What Sort Of Things Should You Eat
I would ride at the weekend and on the occasional nice evening after work, but that would only equate to around 30/40miles a week.
Adding an extra 100miles onto my weekly totals was a huge jump.
I initially lost a lot of weight, and I noticed that my performances were suffering because of it.
I just wasn't aware of how much more I had to eat. (Not that I'm complaining)!
If you're unsure how many calories cycling burns and would like to know, check out my guide here.
Nutrition is a highly debated topic amongst cyclists. With a wealth of information available, it's easy to overlook the bigger picture.
For me, it was about getting as much food in me as possible. I did that by eating chocolate covered flapjacks regularly throughout the day.
The Set-up Of Your Bike
Type Of Bike
The kind of bike you use for your commute will largely depend on what environment you're cycling in.
If you're cycling a long distance and want to be quick, I'd recommend a road bike.
If you get really into trying to beat your personal best each day you could look at trying out different components on your bike like fitting more aerodynamic handlebars components. But of course there is a lot of other stuff you should do before then! For example -
You'll want to make sure everything is set up correctly as quickly increasing mileage can put a lot of strain on the body.
If you start having issues, take a few days off.
I've written a guide on fixing bad knees if that's your problem.
Something that I found pretty essential to my morning commute was the addition of bicycle fenders.
As I was cycling in England, the weather was often wet, and my commute became far more enjoyable once I stopped getting water sprayed up my back.
They help to keep everything clean.
Before my fenders, there were a few occasions when I managed to get mud on my work clothes!
I left in the morning when it was either pitch black or just getting light, and I cycled home when it was just getting dark.
This schedule meant a great set of lights was important to me.
My criteria for a good set of lights was:
- That they were powerful enough not just to be seen, but for me to see the road.
- To be able to take them off of the bike quickly and easily. This is so that I could take them into the office with me.
- That they were USB chargeable so that I could plug them into my computer while at work.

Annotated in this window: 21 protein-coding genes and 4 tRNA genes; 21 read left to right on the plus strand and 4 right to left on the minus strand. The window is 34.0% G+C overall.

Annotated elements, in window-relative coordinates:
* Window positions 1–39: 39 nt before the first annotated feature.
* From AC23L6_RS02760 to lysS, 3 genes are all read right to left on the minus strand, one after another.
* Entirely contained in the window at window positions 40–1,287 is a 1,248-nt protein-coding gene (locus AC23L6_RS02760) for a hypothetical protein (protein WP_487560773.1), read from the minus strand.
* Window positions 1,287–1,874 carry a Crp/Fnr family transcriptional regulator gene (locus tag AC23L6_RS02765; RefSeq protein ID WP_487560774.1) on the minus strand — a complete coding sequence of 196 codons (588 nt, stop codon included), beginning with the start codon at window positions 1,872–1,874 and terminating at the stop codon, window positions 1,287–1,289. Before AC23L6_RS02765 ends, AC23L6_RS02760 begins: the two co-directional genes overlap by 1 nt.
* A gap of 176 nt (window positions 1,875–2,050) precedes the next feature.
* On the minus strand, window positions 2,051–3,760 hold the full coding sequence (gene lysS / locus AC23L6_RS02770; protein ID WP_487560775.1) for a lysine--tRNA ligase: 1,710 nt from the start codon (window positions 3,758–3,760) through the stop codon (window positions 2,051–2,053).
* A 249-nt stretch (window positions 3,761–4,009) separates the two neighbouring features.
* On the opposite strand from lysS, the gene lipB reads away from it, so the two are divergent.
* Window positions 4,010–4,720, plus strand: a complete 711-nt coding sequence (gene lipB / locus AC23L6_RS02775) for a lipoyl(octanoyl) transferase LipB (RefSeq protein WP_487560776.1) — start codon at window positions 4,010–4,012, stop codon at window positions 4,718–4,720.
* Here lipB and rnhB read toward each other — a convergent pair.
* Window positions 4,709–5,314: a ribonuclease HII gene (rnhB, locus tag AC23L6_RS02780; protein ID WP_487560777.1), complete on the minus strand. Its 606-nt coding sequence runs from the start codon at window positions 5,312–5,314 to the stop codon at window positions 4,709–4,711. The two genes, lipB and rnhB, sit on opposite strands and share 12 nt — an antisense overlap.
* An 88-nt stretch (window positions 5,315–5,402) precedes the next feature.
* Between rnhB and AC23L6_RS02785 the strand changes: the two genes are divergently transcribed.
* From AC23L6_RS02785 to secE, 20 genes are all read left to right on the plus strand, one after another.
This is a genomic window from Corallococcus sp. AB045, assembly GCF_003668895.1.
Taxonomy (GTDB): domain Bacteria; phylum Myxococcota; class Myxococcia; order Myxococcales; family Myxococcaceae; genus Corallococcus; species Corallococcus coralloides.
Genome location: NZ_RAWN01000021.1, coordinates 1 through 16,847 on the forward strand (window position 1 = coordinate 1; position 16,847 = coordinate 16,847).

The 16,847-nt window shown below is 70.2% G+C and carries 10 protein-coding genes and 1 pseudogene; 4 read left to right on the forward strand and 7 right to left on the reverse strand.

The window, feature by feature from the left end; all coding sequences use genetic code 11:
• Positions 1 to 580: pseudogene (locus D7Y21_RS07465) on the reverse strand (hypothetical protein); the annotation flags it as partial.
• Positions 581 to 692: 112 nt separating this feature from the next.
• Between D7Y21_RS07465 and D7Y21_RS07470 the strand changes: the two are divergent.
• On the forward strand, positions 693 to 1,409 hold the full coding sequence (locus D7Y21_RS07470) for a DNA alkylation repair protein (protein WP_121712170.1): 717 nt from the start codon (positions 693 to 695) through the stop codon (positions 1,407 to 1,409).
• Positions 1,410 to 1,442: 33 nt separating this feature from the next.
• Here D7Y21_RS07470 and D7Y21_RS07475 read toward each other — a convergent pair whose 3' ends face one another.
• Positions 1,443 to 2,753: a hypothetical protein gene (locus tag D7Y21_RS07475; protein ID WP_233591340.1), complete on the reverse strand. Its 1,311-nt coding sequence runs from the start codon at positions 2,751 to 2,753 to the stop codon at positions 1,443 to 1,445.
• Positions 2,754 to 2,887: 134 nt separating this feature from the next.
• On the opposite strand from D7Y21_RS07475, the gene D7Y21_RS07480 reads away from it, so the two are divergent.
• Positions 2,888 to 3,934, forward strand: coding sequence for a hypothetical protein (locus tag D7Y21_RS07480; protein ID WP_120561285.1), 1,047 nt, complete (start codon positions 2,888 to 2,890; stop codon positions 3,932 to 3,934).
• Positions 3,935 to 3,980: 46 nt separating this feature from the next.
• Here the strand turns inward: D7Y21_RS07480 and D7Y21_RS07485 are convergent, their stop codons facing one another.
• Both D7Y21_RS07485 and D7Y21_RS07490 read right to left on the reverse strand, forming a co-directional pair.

Charging them at work meant that they were ready to go on the way home.
Having battery powered lights is also fine, but you'd have to make sure you have spare batteries in case the others ran out.
You'll need to make sure you have a great bicycle lock or a safe place to store your bike while you're at work.
As you'll likely be leaving the bike unattended for long durations, it puts you at a higher risk for bike theft.
For additional safety, I wore a yellow cycling vest and a helmet, but of course, that is up to you.
As 10 miles is a fairly short distance, I knew that I could easily get help if anything serious happened.
If I were going on a longer commute I would have packed a few extra spares, but nothing too over the top.
It isn't always possible to commute. Perhaps you want a drink after work or time restrictions complicate things.
below are a few suggestions if your commute is too much to cycle all the time.
Cycle Half The Journey
This is a compromise that's quite popular.
For example, you could find a way to cover the first 10miles to the outskirts of town, and then cycle the rest of the way.
If you're using your bike in an area with lots of congestion it can be quicker than when you drive.
Cycle One Way
How about putting your bike on the back of your car, driving to your job, and then cycling home in the evening while leaving the car at the office.
Then cycle to the office the next day, put the bike on the back of the car, and drive home in the evening.
Alternating like this is also a great way to keep things fresh, but it largely depends on whether work would allow you to leave the car, or if you need the car for other tasks.
2/3 Days A Week
Sometimes, you just don't want to commute by bicycle all the time. That's ok because commuting doesn't mean you have to cycle ever day.
2/3 days of long commutes could be easier than five days of shorter commutes.
You'd spend less time getting changed, less time on washing cycling clothes, and get a bit of variety from your commute.
This brings me onto my last point.
Unless you have no option, I really wouldn't recommend cycling five days of the week.
It has nothing to do with time, or fitness, or equipment.
It's about motivation.
For more great tips on commuting by bicycle check out the video below by the GCN
You'll Need Motivation
No matter how well you have everything else organized, nothing will help you if you just don't have the motivation to leave the house when it's dark and cold outside.
Organising everything is a great way not to make excuses for yourself, but even the most iron-willed of people will start to slip after months of the same thing.
So here are my top tips to keep the motivation high:
- Do not cycle every day of the week if you don't have to. Sometimes it's the constant changing and washing of clothes that get's old before the cycling.
- I loved listening music on my commute. An excellent playlist or podcast can help the miles pass on days when you're feeling less inspired.
- Change your route up. Looking at the same scenery each day can get boring. Keep it fresh and change up the route if you can.
Take the scenic route on days when it's sunny.
Motivation is something that you need to keep under control. If you don't, it's surprising how quickly your good intentions go out the window.
So, to answer the question "what distance is too much for cycling to your job". I guess I'd have to say that it's completely up to you, but 10-20 miles seems to be a reasonable distance, any more than that and it starts to be too much.
But there are always exceptions to the rule.
If you're one of the guys I found that commutes 30miles each way, five days a week... You're a true champ 🙂